Making an Opportunity for Communication
– This is the Essence of "Advance Care Planning (ACP)"
|Speakers||Anthony L. Back
Judith A.C. Rietjens
A patient's concerns and to some degree their values, are constantly fluctuating over time driven by their circumstances both past and current. The essence of "Advance Care Planning (ACP)" is not a means to an end, but an evolving process of communication shared between clinicians and patients which develops over time as priorities and concerns change. The main content of discussion is around the future of medical care based upon the patient's values and life goals, however it is difficult to perform "Advance Care Planning (ACP)" in routine clinical practice due to a number of barriers. In addition, straightforward conversations about future terminal care may adversely affect the patient's family on the contrary. In this session, after reviewing the ACP, we will have a lecture on, "tips and tricks on creating and using opportunities for ACP communications." that could be implemented in our daily patient care.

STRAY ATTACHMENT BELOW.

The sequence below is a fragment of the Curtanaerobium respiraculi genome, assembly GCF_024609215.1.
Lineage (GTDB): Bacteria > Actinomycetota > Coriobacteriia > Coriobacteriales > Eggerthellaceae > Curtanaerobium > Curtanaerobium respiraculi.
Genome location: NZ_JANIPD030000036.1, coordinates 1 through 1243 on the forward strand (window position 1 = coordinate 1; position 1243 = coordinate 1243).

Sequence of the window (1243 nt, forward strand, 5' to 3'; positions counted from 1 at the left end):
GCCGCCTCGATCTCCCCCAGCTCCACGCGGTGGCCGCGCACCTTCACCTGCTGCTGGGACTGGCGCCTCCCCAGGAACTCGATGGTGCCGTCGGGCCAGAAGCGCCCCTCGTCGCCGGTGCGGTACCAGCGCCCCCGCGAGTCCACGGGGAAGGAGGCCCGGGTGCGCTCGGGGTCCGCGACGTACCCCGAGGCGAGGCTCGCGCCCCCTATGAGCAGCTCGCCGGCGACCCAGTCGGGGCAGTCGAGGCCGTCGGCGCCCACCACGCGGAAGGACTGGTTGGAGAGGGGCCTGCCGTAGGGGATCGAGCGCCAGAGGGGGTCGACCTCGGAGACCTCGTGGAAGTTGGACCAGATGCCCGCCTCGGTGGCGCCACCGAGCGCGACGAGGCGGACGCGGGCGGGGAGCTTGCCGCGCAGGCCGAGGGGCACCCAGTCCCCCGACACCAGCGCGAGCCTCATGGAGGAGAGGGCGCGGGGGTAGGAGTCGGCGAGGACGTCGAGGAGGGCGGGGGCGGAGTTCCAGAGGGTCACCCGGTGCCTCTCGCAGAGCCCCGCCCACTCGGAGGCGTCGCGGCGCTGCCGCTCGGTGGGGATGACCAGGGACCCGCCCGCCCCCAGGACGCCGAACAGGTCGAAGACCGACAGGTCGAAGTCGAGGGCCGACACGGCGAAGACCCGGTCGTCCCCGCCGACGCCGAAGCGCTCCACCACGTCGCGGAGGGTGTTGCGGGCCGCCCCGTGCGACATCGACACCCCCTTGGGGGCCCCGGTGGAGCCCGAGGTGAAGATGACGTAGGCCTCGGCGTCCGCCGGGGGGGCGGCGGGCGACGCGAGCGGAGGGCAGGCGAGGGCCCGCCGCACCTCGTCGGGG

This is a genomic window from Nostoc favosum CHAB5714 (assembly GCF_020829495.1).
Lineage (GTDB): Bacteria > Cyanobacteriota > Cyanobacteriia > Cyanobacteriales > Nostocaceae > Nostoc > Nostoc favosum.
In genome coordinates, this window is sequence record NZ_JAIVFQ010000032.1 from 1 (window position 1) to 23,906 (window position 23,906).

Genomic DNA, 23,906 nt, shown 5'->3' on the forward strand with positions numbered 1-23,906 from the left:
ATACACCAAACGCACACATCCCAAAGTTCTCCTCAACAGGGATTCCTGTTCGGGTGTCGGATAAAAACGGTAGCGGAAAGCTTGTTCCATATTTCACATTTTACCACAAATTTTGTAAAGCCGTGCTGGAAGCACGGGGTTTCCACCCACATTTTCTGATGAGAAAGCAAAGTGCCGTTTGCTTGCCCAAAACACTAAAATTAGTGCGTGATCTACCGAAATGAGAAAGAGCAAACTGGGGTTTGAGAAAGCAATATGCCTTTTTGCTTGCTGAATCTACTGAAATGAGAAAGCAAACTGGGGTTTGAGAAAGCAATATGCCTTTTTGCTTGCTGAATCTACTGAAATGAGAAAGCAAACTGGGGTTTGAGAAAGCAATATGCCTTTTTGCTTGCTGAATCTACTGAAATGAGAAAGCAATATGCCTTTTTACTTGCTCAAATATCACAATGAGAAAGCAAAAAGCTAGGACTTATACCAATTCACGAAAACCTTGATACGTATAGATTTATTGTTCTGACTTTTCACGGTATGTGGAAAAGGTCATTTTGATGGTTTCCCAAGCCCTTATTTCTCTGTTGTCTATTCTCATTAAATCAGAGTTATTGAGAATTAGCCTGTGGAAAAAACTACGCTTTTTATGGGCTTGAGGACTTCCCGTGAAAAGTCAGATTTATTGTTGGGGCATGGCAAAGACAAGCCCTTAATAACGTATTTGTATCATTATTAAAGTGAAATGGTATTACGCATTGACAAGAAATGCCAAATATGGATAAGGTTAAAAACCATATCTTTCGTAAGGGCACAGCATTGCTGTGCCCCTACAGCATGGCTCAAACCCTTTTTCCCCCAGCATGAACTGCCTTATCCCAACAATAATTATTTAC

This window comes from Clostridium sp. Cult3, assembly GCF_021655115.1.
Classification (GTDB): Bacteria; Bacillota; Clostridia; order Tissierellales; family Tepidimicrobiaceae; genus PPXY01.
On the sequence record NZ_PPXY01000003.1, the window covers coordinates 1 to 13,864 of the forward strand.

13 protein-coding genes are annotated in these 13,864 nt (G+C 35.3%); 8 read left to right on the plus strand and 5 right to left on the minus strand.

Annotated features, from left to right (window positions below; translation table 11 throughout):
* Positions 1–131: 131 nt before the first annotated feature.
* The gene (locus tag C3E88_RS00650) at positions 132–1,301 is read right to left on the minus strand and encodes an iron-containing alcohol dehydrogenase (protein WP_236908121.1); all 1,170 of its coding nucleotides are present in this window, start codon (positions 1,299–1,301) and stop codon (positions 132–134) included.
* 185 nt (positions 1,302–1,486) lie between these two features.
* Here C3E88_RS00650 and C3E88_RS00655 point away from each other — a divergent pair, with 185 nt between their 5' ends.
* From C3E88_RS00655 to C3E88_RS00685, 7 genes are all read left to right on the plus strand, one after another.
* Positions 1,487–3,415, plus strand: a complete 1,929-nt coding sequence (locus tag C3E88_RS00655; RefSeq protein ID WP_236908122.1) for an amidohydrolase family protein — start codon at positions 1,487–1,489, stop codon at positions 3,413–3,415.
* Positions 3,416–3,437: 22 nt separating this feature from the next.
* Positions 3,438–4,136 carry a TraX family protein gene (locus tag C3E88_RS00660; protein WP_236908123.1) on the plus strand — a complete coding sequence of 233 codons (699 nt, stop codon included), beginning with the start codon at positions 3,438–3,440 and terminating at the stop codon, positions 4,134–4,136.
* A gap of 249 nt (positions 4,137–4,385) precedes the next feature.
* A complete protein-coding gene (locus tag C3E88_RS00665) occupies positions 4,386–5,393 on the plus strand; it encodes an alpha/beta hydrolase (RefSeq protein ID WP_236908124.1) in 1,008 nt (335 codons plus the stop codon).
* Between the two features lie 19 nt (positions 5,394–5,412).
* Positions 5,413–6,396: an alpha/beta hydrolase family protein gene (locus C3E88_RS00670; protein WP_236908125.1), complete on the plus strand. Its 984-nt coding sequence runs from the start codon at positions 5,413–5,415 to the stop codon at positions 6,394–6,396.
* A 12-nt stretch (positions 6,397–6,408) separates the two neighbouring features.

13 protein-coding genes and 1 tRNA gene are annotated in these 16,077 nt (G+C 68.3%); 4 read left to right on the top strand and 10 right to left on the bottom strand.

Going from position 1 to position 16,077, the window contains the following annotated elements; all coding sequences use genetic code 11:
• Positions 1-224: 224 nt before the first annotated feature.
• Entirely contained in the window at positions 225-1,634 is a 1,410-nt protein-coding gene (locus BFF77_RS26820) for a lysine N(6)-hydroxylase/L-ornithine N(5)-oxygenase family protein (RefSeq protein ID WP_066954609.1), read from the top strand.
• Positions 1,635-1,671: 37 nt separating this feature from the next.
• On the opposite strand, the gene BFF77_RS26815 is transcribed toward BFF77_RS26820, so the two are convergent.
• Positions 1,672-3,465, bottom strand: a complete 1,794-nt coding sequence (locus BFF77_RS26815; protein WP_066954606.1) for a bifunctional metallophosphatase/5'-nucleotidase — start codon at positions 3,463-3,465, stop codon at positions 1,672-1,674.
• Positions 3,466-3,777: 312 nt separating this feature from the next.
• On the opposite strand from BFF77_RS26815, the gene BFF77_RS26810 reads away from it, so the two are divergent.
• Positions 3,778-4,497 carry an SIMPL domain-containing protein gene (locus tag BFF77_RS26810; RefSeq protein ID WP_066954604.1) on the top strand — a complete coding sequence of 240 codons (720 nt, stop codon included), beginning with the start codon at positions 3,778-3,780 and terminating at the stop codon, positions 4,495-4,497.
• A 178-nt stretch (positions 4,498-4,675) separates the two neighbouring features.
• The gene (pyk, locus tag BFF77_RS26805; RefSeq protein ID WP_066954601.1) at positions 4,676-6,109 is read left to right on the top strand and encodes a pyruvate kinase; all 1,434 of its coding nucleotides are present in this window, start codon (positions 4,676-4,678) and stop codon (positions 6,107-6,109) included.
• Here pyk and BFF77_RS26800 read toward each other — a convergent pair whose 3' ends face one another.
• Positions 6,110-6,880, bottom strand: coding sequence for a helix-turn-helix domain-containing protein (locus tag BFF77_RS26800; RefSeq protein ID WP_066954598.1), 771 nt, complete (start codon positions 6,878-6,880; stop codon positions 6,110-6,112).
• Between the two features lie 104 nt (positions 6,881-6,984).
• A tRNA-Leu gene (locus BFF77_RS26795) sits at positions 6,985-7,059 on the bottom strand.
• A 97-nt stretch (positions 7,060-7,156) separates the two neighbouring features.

Pediatric Palliative Care: Current Status of Non-Cancer Illnesses and Future Directions
Pediatric palliative care is a relatively new movement burgeoning since the 1980s. Eighty percent of patients receiving pediatric palliative care have non-cancer illnesses such as congenital malformation and neurologic disorders, whereas 20% have cancer. Pediatric palliative care in Japan is at the developmental phase. In this session, we will first present the current status of pediatric palliative care in Japan. Next, Dr. Chris Feudtner, Chair of the Section on Hospice and Palliative Medicine of the American Academy of Pediatrics, will introduce the current status and clinical practice in pediatric palliative care in the United States. By learning across the international community of pediatric palliative care that has developed primarily in non-cancer illnesses, we hope to gain insight into future directions of palliative care in pediatric medicine as well as adult patients.
Management of Breathlessness in Chronic Respiratory Illnesses
Breathlessness (dyspnea) is the representative symptom, related to high burden, affecting daily life, and poor quality of life (QOL) in chronic respiratory disease patients. In this session, Japanese researchers will introduce current findings of pharmacological and non-pharmacological intervention for breathlessness in chronic respiratory disease patients. Then, we would like to ask Prof. Irene Higginson to share the results of her randomized control study of multidisciplinary team intervention for chronic respiratory disease patients and future perspectives on practice and research into breathlessness in patients with chronic respiratory illnesses.
An Overview of the Progress and Achievements of the Serious Illness Care Program